She’s wearing a pink jacket and walking way too fast so I scurry alongside her with my backpack on until we arrive at the departure lounge I was in not more than ten minutes ago.
Minutes pass. I watch the plane I should have been on taxi towards the runway. I notice how quiet the airport is and realise it’s 11:30pm.
Suddenly another girl in a pink jacket is in front of me telling me that we’re going to the hotel and I suddenly realise how tired I am, how amazing curling up in a freshly made bed sounds right now.
When we get to the check-in desk of the transit hotel inside the airport, I find out that Qantas is footing the bill and the knot of worry inside my stomach unwinds itself a little.
Exhausted, I sleep like a baby until 8am Singapore time when I go and buy a phone card so I can call my parents and let them know to pick me up from the airport a day later than planned.
I take full advantage of Changi airport’s free wifi and sit in Starbucks doing some work until tiredness creeps in again and I retire to bed with MTV humming in the background.
None of this seems real. Singapore airport’s lovely, it’s literally the nicest airport I’ve ever been in, but the novelty of the nice hotel room and the free wi-fi has worn off.
I glance towards the empty bed next to my own in the twin room I’ve been given and a pang of loneliness hits me, knowing that if things had been different the bed might not have been empty. But that’s in the past, I’ve moved on, I just want to be home.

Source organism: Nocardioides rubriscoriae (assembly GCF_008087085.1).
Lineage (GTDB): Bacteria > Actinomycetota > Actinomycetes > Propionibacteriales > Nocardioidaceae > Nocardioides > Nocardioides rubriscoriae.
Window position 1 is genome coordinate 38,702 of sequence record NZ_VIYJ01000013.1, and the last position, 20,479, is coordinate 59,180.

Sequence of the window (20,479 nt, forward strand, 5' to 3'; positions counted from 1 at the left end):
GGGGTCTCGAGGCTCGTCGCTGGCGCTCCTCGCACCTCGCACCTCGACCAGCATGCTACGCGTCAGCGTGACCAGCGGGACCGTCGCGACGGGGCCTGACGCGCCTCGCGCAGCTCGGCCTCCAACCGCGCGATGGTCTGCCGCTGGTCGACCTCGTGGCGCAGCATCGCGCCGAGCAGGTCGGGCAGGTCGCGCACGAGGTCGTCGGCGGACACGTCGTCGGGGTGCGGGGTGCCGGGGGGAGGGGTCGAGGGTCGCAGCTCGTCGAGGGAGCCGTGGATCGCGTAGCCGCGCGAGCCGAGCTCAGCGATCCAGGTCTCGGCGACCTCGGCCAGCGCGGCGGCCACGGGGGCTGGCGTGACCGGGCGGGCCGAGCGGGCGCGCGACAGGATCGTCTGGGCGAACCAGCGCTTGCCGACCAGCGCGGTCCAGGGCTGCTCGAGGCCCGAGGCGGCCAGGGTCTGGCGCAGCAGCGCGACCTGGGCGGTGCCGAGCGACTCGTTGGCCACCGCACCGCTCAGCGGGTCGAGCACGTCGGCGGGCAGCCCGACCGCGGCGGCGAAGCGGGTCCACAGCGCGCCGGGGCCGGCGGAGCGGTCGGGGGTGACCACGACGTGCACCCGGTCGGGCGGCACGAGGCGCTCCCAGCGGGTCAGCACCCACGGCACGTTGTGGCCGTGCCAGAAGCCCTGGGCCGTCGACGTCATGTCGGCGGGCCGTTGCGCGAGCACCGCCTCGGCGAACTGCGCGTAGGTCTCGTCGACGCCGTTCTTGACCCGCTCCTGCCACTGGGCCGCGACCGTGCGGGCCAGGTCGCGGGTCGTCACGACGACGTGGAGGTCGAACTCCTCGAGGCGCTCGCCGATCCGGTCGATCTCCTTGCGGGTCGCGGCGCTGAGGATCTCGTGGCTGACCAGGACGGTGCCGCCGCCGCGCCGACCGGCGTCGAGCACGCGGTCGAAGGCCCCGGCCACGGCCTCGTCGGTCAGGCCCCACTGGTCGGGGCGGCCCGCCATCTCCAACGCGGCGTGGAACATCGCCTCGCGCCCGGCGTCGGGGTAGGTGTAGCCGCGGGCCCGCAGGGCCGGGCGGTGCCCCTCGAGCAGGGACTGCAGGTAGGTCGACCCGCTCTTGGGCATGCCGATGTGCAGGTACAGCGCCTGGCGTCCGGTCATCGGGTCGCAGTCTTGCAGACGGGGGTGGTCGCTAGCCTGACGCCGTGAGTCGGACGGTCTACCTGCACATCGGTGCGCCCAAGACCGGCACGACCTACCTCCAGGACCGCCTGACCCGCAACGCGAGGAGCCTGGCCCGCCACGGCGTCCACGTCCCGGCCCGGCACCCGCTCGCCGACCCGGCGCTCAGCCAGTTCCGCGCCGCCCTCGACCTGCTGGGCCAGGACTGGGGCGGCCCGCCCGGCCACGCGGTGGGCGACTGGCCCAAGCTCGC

At 3pm the same lady who escorted me to the hotel last night comes by my room. I have to go to the doctor again to get another certificate of fitness to give to Qantas when I catch my flight later tonight.
She brings me my new boarding pass and I instantly have an awful feeling in my stomach again. It’s not sickness though; it’s the thought of having to get on another flight. It’s nerves and anxiety and I can’t seem to shake it off.
At 10:30pm I go to the gate, board my flight and spend the next 8 hours drifting in and out of sleep. The anxiety of the possibility of getting travel sick again keeps me from properly resting and by the time the (disgusting) breakfast is served I’m restless, exhausted and itching to land in London.
Even the smell of pre-cooked sausages and perfect little squares of scrambled eggs are making me nauseous.
OMIGOD when can I get off this STUPID plane?!
It’s at this point that I begin to wonder how I will ever get back to New Zealand. I mean, obviously, I’m totally done with plane travel. Totally, completely over it. If I never see a plane again it will be too soon.